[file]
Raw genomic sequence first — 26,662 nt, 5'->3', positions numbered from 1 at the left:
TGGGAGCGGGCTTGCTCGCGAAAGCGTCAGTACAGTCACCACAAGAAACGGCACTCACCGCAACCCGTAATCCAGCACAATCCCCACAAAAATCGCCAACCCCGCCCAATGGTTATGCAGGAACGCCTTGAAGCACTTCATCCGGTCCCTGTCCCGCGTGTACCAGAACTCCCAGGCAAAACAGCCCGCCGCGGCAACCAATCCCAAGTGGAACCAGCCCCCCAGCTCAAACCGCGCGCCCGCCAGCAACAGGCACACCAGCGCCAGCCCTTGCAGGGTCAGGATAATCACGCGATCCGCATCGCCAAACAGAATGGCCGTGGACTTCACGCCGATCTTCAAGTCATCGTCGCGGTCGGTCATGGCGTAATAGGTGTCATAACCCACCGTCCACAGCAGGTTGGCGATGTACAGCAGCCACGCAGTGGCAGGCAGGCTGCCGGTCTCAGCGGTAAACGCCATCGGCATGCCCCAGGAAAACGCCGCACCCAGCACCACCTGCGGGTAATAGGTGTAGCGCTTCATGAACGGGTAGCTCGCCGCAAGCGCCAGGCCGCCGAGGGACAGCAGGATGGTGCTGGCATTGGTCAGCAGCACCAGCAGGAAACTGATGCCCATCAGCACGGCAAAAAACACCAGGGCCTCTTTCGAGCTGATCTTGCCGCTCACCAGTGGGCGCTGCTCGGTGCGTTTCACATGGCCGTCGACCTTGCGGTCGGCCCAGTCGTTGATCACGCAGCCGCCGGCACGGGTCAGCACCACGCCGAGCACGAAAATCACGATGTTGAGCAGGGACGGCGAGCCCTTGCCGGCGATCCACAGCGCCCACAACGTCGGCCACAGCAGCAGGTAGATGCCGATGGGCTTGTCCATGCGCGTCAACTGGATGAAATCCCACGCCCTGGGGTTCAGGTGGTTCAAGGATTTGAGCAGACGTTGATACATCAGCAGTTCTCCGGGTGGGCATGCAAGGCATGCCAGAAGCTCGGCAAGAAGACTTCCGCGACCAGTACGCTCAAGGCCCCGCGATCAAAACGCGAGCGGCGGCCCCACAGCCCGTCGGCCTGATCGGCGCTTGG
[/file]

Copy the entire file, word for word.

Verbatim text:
Raw genomic sequence first — 26,662 nt, 5'->3', positions numbered from 1 at the left:
TGGGAGCGGGCTTGCTCGCGAAAGCGTCAGTACAGTCACCACAAGAAACGGCACTCACCGCAACCCGTAATCCAGCACAATCCCCACAAAAATCGCCAACCCCGCCCAATGGTTATGCAGGAACGCCTTGAAGCACTTCATCCGGTCCCTGTCCCGCGTGTACCAGAACTCCCAGGCAAAACAGCCCGCCGCGGCAACCAATCCCAAGTGGAACCAGCCCCCCAGCTCAAACCGCGCGCCCGCCAGCAACAGGCACACCAGCGCCAGCCCTTGCAGGGTCAGGATAATCACGCGATCCGCATCGCCAAACAGAATGGCCGTGGACTTCACGCCGATCTTCAAGTCATCGTCGCGGTCGGTCATGGCGTAATAGGTGTCATAACCCACCGTCCACAGCAGGTTGGCGATGTACAGCAGCCACGCAGTGGCAGGCAGGCTGCCGGTCTCAGCGGTAAACGCCATCGGCATGCCCCAGGAAAACGCCGCACCCAGCACCACCTGCGGGTAATAGGTGTAGCGCTTCATGAACGGGTAGCTCGCCGCAAGCGCCAGGCCGCCGAGGGACAGCAGGATGGTGCTGGCATTGGTCAGCAGCACCAGCAGGAAACTGATGCCCATCAGCACGGCAAAAAACACCAGGGCCTCTTTCGAGCTGATCTTGCCGCTCACCAGTGGGCGCTGCTCGGTGCGTTTCACATGGCCGTCGACCTTGCGGTCGGCCCAGTCGTTGATCACGCAGCCGCCGGCACGGGTCAGCACCACGCCGAGCACGAAAATCACGATGTTGAGCAGGGACGGCGAGCCCTTGCCGGCGATCCACAGCGCCCACAACGTCGGCCACAGCAGCAGGTAGATGCCGATGGGCTTGTCCATGCGCGTCAACTGGATGAAATCCCACGCCCTGGGGTTCAGGTGGTTCAAGGATTTGAGCAGACGTTGATACATCAGCAGTTCTCCGGGTGGGCATGCAAGGCATGCCAGAAGCTCGGCAAGAAGACTTCCGCGACCAGTACGCTCAAGGCCCCGCGATCAAAACGCGAGCGGCGGCCCCACAGCCCGTCGGCCTGATCGGCGCTTGG